Hi there. You may not remember me, but we’ve met before. Allow me to jog your memory.
I was the patient whose symptoms were all in her head. The child clearly looking for attention, the teenage-girl-hypochondriac, and the newly married woman who was looking to blame all her symptoms on new medication instead of owning the fact she’s “just stressed.”
Yeah. I’m sure you’re as happy to see me as I am to see you.
Our appointments never went quite how I was hoping they would go. Maybe you feel the same.
I am not so naive to think that I am owed special treatment from you or any other physician. I do not believe I am better, or that my case is more important than any other of your patients.
But I believe I am deserving of being heard and taken seriously.
I know you have studied and researched and experienced more than I ever will in the medical field. You have devoted countless hours to learning about the body, understanding various treatments, listening to the top doctors and all with the greater calling of making the sick well.
There is no doubt in my mind you have worked hard to get to the point at which you are at today. I am amaze at the commitment it has taken to get you this far.
Yet I can’t help but feel sadness when I think of how I slipped through so many of your fingers when all along my illness could have been treated. Years of suffering could have been avoided had you taken me seriously years ago.
I was conditioned by society to take anything spoken by the man in a white coat as the final word. The greatest truth and wisdom. Because of this I retreated each time you gave one of your countless responses that things were “all in my head” or normal to experience. I began to accept that my symptoms had no place or answer in any doctor’s office.
The place you go in hopes of feeling better became my least favorite place to visit. Because inevitably I often felt worse upon leaving.
Now I am here today facing a disease that has gone untreated for far too long. The damage has been widespread, the emotional toll so deep. All because it was never addressed in its beginning stages.
The symptoms you didn’t believe or failed to understand? The bizarre activity going on under my skin that you couldn’t see? I will never had the option of dismissing them as easily as you dismissed me.
They have kept me up through the night, on edge throughout the day. The ant crawling, ears ringing, severe fatigue, the sudden muscle weakness and spasms. I could not escape them, yet you brushed them aside. Told me I was anxious or stressed.
You told me the heart palpitations were all in my head, though I knew they were not. And somehow I landed in the ICU last year with a heart that stopped. And again in the hospital several months later with chest pains that took me in and out of consciousness.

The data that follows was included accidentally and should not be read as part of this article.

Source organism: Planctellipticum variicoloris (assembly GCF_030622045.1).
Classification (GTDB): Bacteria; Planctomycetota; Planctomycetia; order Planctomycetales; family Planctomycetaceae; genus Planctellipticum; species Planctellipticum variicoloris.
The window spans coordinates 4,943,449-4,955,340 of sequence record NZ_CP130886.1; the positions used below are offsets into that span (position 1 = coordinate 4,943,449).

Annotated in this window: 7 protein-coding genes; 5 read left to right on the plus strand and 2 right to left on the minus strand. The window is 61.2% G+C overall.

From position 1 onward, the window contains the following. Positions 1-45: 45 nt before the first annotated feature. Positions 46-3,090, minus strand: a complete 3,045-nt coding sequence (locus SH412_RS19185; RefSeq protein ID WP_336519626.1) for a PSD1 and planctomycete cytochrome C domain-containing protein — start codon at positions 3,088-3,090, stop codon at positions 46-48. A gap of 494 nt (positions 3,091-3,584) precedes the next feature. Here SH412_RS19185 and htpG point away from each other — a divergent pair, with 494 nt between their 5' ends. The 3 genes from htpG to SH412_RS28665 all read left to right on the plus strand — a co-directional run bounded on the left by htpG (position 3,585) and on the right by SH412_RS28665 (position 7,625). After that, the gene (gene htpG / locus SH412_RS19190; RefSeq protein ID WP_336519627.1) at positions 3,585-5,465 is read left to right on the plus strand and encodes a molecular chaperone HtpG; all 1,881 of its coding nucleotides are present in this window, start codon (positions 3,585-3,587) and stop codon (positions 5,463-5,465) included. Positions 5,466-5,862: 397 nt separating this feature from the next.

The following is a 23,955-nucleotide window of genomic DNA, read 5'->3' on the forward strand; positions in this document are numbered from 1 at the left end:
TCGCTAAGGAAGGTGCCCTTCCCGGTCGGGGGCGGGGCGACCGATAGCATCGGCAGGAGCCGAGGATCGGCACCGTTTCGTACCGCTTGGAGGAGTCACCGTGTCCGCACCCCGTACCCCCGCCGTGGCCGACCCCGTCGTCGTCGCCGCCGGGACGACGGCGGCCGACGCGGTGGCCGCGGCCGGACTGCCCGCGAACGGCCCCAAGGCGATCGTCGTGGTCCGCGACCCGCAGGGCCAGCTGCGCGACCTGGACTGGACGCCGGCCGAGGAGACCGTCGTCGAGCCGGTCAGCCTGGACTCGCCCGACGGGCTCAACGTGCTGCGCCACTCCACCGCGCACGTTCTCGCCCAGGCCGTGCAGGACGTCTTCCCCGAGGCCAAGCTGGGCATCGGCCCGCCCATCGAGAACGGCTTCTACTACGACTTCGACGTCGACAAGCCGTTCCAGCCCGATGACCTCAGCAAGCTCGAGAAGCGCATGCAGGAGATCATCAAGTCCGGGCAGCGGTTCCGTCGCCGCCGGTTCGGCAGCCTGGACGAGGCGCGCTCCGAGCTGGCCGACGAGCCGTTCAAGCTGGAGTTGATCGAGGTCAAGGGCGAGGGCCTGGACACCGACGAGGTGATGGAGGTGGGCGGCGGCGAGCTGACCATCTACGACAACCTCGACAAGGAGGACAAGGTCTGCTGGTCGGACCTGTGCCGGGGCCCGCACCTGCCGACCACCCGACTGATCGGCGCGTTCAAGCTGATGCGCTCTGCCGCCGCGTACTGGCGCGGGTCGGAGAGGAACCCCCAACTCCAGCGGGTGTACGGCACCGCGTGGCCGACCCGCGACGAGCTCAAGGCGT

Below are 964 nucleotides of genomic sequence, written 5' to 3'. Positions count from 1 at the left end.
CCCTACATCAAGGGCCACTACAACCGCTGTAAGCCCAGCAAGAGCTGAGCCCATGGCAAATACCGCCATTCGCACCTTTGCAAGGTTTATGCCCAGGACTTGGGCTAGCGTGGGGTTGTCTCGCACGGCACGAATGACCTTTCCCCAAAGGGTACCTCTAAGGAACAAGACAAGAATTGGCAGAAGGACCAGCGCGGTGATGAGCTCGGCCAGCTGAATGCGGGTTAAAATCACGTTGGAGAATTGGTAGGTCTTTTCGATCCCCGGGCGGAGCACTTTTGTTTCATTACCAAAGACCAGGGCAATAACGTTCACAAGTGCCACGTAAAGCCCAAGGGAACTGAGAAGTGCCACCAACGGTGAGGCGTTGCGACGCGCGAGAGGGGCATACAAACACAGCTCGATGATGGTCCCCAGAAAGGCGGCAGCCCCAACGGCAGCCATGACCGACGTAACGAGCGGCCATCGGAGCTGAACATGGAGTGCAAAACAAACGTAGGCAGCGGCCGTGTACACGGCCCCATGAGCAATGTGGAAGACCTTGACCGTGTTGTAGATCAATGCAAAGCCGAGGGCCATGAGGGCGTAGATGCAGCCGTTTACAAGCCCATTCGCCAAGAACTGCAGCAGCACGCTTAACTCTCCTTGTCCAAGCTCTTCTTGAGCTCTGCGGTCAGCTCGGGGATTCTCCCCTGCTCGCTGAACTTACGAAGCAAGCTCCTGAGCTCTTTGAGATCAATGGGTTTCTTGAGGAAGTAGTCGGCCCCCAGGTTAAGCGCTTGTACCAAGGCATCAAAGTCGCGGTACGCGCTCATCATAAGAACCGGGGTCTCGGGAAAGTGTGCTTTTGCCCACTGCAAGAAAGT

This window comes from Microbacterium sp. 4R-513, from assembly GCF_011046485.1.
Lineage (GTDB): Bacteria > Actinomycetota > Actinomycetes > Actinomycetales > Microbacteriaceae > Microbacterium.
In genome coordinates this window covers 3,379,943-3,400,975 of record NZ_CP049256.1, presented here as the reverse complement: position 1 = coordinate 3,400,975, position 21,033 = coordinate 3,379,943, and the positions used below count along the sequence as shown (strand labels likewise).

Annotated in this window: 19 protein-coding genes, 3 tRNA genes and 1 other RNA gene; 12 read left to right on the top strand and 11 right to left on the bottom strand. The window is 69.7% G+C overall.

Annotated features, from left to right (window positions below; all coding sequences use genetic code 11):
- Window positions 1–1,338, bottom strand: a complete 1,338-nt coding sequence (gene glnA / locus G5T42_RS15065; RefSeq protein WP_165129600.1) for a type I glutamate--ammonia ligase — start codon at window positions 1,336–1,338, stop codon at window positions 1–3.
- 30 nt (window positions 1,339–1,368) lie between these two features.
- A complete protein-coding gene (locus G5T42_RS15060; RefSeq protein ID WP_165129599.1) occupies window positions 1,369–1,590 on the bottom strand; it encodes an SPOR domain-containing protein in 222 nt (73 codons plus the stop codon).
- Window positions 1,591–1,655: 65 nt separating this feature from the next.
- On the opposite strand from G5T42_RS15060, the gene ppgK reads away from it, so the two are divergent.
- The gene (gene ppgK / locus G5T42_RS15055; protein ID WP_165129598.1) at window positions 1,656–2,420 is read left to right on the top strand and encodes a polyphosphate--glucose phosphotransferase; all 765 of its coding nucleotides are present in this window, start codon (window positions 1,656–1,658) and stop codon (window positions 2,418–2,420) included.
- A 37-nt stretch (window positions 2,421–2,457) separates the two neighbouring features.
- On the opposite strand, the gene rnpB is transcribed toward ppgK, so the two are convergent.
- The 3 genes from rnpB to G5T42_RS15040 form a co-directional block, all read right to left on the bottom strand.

Still all in my head?
Do I blame you for the madness I have been forced to live through? No, I do not. However, I’m going to call a spade a spade: you played a part by not listening. By giving the impression you had the answers even when you had no clue.
The things that go unseen are not any less real than the results that show up on your trusty tests. The fatigue that has zapped all my energy, the weakness in my limbs that keeps me from functioning, the dizziness that often keeps me glued to the couch.
Just because you cannot see the myriad of symptoms I battle, doesn’t mean they aren’t there. And it surely can’t be instantly diagnosed as a psychological issue without delving more into the wide range of other possibilities.
Instead of admitting you did not know the answer, you ignored or belittled my pain and suffering. You even made me feel it was my fault I wasn’t getting better, even though I was working harder than ever.
You told me a little more exercise would cure my fatigue. Or that I just needed to eat more to combat my declining weight (good thing, because I hadn’t even thought of that). You said that a bit of meditation would relieve my excruciating 9/10 pain that kept me writhing for weeks on end.
I do not expect you to have all the answers and I don’t believe you will instantly be able to take away my struggle. But I do believe you have connections and the ability to acknowledge that there are limits to your expertise.
And so I write this in the hope of you hearing my story. OUR story. The story of patients who are genuinely searching for answers, desperate to find relief as they claw their way through the mess of chronic illness.
I write with the purpose of you hearing my heart and in turn your kindness sparing another patient the added pain, guilt and frustration that our interactions have caused me over the years.
I am sharing this openly for the solidarity of patients across the globe. To remind them their health matters. That their gut instinct of something being wrong or “off” in their body may be right on the money. And it’s worth it to search for answers, for healing, for someone to help.
And if you, as their doctor, doesn’t know the answer? I beg of you to humbly say so. We will hear and respect your answer, knowing it’s getting us one step closer to another physician or specialist who just might have some insight.
Someone to see beneath our “you don’t look sick” exterior, and help us fight for health.
While these experiences have happened in real life to myself and others I know, there are also the doctors who have gone above and beyond for us. Some even risking their licenses by treating a disease that isn’t recognized by the medical community. To these, I extend my deepest gratitude. We need you in this world.
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